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It has been life changing. Our daughter‘s development would not be possible without the support we have been able to access due to the NDIS. Without the NDIS we would not have been able to afford such supports and it would have had devastating impacts on our health, finances, relationships and overall well being.

– Carer1

The Review’s terms of reference gave us three overarching objectives:

  1. Putting people with disability back at the centre of the NDIS.
  2. Restoring trust, confidence and pride in the NDIS.
  3. Ensuring the sustainability of the NDIS for future generations.

We believe the three are interconnected and must be considered together. This belief has guided our work.

People with disability must be at the centre of the NDIS. But more than that, they must be at the centre of a new comprehensive disability support ecosystem. One which is fair and supports all people with disability. The NDIS cannot achieve sustainability without improving outcomes for people with disability. The NDIS cannot earn trust, give confidence and provide certainty - to people with disability, their families and carers, the wider Australian community and governments - without being sustainable.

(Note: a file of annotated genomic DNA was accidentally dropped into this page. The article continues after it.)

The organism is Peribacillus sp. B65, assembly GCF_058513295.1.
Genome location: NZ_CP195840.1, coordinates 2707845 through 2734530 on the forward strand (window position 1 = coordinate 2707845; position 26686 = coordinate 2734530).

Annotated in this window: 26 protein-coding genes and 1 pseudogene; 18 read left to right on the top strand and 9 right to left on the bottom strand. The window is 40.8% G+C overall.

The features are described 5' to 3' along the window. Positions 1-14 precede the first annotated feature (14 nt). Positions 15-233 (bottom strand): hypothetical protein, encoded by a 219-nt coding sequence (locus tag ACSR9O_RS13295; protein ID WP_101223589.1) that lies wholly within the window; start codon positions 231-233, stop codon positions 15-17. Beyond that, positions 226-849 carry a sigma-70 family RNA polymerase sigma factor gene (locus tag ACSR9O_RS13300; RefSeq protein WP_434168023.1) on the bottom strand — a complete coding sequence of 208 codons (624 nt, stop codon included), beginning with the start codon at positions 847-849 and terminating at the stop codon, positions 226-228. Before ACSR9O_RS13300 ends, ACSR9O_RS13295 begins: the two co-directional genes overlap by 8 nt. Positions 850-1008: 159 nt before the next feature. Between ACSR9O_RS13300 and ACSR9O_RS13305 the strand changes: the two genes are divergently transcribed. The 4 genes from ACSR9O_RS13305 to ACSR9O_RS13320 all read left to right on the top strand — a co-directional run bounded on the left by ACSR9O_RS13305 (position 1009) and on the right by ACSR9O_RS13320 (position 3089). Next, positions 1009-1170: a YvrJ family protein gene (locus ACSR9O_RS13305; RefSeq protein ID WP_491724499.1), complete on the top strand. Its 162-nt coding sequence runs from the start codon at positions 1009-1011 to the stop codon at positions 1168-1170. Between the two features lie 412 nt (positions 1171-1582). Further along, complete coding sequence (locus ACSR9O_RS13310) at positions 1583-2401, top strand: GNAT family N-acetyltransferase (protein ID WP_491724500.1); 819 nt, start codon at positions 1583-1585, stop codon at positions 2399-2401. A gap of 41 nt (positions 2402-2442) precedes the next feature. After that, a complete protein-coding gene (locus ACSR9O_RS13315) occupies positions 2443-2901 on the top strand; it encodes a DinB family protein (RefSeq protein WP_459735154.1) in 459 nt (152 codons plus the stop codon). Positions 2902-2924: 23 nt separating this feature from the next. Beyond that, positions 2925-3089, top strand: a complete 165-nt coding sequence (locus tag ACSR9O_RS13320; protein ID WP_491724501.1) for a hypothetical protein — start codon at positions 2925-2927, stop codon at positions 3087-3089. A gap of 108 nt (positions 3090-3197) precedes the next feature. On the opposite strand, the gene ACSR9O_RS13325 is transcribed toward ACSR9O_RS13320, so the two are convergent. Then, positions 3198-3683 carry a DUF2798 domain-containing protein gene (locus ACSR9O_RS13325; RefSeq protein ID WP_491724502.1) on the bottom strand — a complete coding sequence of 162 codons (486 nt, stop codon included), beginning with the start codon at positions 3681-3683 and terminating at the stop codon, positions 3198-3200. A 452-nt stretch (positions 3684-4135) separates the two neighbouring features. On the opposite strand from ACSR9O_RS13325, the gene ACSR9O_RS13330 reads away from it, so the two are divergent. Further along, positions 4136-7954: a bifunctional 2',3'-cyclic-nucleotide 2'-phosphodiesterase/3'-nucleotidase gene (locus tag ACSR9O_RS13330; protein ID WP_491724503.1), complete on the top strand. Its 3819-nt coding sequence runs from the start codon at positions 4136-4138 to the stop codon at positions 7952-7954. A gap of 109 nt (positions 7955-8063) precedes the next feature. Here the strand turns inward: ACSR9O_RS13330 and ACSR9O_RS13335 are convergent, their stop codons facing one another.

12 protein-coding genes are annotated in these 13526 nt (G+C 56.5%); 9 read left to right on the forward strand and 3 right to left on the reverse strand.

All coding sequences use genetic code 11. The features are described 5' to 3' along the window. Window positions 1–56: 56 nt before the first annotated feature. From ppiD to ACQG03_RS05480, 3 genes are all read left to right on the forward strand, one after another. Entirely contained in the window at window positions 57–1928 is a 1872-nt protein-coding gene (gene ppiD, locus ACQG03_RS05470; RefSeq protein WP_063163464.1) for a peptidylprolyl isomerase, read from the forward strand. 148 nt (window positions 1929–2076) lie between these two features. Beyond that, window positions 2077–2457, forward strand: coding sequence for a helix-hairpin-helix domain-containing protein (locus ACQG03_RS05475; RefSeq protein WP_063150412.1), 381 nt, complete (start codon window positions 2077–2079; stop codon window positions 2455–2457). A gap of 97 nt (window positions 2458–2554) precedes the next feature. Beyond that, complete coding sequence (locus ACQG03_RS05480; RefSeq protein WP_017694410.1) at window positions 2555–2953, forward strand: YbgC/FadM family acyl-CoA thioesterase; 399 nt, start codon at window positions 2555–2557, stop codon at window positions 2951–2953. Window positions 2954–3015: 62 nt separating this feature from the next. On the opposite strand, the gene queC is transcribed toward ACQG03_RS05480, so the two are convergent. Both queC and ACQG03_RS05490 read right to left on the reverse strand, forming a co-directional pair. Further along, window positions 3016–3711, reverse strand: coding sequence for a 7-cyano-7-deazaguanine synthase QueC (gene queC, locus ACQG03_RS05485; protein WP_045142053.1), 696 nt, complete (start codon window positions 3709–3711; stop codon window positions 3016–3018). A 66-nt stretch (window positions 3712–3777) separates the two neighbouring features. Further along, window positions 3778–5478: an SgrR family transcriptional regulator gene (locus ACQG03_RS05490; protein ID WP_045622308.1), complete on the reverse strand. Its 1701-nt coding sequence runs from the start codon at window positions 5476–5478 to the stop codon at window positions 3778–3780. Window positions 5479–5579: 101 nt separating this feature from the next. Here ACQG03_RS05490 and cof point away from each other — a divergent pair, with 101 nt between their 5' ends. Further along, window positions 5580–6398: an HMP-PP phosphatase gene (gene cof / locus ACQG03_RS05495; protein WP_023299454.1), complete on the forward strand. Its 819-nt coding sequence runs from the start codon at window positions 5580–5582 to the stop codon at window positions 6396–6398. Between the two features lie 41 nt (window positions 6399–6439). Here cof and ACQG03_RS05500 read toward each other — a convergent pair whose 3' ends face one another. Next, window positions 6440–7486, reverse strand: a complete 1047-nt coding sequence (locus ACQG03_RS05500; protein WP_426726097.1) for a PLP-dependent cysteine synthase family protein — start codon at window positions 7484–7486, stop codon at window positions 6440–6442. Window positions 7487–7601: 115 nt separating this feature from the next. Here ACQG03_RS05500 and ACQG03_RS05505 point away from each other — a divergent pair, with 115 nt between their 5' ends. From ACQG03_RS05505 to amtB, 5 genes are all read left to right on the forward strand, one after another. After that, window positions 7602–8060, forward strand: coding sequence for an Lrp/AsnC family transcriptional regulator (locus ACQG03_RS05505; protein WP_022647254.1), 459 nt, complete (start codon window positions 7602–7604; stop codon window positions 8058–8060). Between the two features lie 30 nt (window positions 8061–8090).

There is no quick fix or easy solution to achieving these objectives. There is no ‘one area’ to target. The only way to achieve all three objectives is to look at disability support holistically - both inside the NDIS and beyond - and to consider what needs to be done to ensure people with disability are able to realise their rights as full citizens.

As a result, each and every one of our 26 recommendations and 139 actions must be considered as a whole. Together, they provide a practical blueprint for an ecosystem that will put people with disability at the centre. For that to happen, it will need to be well-planned, well‑governed, and designed and delivered in partnership with people with disability and their families and carers.

In the days after the launch of the NDIS on 1 July 2013, Stella Young - comedian, journalist, disability rights activist - wrote:

While the National Disability Insurance Scheme is finally here, already making a difference to the lives of some people with disabilities, we are nowhere near living in a society that treats disabled people with dignity and respect. We're not even close.

In the long journey to the implementation of the NDIS, it's been difficult to keep our expectations in check. We've been so excited about a better deal that it's been easy to get carried away with what that might look like. But there are things the NDIS cannot do for us as Australians with disability. There are some barriers that we face in our lives that no amount of funding can address, like discrimination and prejudice. Ramps won't start appearing where once there were stairs. Our libraries won't be filled with books in alternative formats. Negative attitudes towards people with disability won't magically be replaced with acceptance and respect.

We have miles to go before we sleep.

– Stella Young2

Stella was - and is - right.

The NDIS has delivered a better deal for hundreds of thousands of Australians, breaking down many of the barriers that shut people with disability out of the everyday lives that their fellow citizens take for granted.

But there is still more to do to achieve the vision for the NDIS.